The story is told through a series of letters and the epistolary format works splendidly here. With each letter I read, I fell in love with Guernsey just as much as Juliet did. After reading two or three letters from a single character, I no longer needed to reference the italics above the letter that stated who was writing to whom. I could tell Dawsey's letters from Isola's and Isola's from Eben's just from their unique writing styles. I particularly enjoyed the banter between Juliet and her longtime friend and editor, Sidney.

I picked up The Guernsey Literary and Potato Peel Pie Society while I was in the midst of moving, and this delightful book helped defuse a lot of moving-related stress. I had short, infrequent opportunities to read and the epistolary format was perfect for that situation. I could read several letters at a time, set the book down, and continue my reading later without missing a beat.

The Guernsey Literary and Potato Peel Pie Society has received a lot of praise, so much that I worried it might not be able to live up to my expectations. I'm pleased to report that it exceeded my (very high) expectations. Mary Ann Shaffer and Annie Barrows have created something truly special here, and the book deserves all the accolades it has been given. Smart, witty writing, a diverse cast of characters, and tales that range from heartwrenching to hilarious made this book into an instant favorite for me. My only complaint about the book is that it had to end.

Rating: 10/10.

Book Giveaway
Thanks to the publisher and TLC Book Tours, I have FIVE copies of The Guernsey Literary and Potato Peel Pie Society to give away to my readers. US and Canadian residents only. Leave a comment on this entry for a chance to win. Please include with your e-mail address so I have a way to contact you if you win. I'll announce the winners a week from today.

Tuesday, August 25, 2009

Coming Soon: Review of CSN Office Furniture

In the coming weeks I'll be reviewing a bookcase from CSN Office Furniture. Since I've just moved, I still have a lot of books packed away so I'm looking forward to getting my books onto a new bookshelf.

I'll be reviewing the Winsome Espresso Wide 2 Shelf Storage Shelf. The espresso finish looks like it will be a good match for my living room furniture, and I like the fact that I can use wicker storage baskets with it as well. None of my current bookshelves are deep enough for a good-sized basket.

CSN sells all sorts of home office furniture, everything from bookcases to desks, filing cabinets and chairs. Click here for my review of the bookcase and CSN's service!

Sunday, August 16, 2009

Sunday Salon: Be It Ever So Humble

The Sunday

"Domus, my mind offered. Familia, my heart replied. Home." -- Laurie R. King, Justice Hall

The past eight weeks of my life have been some of the most hectic I've experienced thus far in my adult life. If you've been following me on Twitter or Facebook, you already know that I spent most of June and July preparing to move. We had been planning to move sometime during the fall, but when we learned that our new house would be available in August, we decided to move early. Thus began six weeks of frantic packing and organizing, and another two weeks of slightly less frantic unpacking, painting and generally settling in to our new home. While this process is by no means finished (There will be much celebrating when all of my books are finally unpacked), things have reached the point that normal living is no longer a far-off concept.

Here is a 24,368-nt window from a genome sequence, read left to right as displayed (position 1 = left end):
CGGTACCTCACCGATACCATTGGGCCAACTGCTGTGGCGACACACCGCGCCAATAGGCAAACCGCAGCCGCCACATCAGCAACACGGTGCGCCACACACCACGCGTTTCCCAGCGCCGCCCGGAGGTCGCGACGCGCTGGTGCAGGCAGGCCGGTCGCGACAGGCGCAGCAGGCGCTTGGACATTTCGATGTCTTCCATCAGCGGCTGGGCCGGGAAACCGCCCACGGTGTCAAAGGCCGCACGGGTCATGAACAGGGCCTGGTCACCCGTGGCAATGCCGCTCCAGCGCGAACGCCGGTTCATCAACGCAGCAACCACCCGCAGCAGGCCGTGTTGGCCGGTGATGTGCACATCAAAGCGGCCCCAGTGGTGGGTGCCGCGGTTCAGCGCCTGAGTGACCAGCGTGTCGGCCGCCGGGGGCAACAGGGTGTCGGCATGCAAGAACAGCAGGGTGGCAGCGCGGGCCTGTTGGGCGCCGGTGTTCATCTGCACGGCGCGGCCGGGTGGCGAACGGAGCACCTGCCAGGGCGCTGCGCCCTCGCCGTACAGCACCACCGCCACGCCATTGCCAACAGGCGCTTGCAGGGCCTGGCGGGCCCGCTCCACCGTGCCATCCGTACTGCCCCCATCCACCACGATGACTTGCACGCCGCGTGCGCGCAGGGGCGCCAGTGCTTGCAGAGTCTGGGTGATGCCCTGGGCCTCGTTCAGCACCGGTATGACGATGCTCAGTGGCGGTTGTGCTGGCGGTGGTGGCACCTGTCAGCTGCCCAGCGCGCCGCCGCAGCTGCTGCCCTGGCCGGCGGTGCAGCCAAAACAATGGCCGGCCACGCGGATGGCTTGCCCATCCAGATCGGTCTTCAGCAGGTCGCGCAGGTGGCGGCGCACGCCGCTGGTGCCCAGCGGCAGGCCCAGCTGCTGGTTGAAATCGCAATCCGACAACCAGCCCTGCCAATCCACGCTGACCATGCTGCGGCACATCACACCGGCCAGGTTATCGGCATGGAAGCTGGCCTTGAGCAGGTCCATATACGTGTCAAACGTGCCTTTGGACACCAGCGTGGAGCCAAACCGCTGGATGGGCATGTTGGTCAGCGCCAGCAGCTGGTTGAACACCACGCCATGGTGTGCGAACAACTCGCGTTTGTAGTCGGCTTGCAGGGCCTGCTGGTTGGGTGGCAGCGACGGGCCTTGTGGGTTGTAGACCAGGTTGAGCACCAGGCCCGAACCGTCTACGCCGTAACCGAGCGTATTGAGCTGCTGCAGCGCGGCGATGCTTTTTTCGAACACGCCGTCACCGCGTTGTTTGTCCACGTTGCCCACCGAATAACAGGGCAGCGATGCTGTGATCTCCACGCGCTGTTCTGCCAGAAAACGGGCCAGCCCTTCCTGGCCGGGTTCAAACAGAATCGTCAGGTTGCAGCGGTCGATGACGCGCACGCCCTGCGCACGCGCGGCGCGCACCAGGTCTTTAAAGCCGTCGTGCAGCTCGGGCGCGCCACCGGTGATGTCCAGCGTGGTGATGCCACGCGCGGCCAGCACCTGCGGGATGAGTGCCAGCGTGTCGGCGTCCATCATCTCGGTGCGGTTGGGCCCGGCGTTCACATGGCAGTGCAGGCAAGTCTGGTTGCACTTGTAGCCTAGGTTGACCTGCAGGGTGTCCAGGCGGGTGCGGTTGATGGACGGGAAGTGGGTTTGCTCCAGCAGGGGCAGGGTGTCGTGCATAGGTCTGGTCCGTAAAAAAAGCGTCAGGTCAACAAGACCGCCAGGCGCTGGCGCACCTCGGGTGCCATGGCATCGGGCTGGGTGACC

July was not a good month for reading. For the first time since 2006, I went an entire month without finishing a single book. This week has been better, as I've read both The Graveyard Book by Neil Gaiman and The Guernsey Literary and Potato Peel Pie Society by Mary Ann Shaffer and Annie Barrows, both of which were awesome in very different ways.

Things will probably be a bit slow here at Bookish Ruth through the fall as I continue to work on the house, but I will still be blogging regularly. I've missed the book blogosphere so much over the past two months and can't wait to jump back in with both feet.

Fittingly, the last piece of mail I physically received at my old house was a book (Works of Love by Soren Kierkegaard, a long-wishlisted book that I've been consuming in five minute bites and then pondering over hours of painting) and the first piece of mail received here was, again, a book. (The Last Dickens by Matthew Pearl, which I'm excited to be reading for a book tour in October.)

I think I've contacted all of the publicists that I work with on a regular basis with my new address, but if I've missed anyone, please shoot me an e-mail with the contact form, especially if you send books via UPS or FedEx. My postal mail will be forwarded to my new address automatically for a year, but UPS and FedEx do not offer a forwarding service.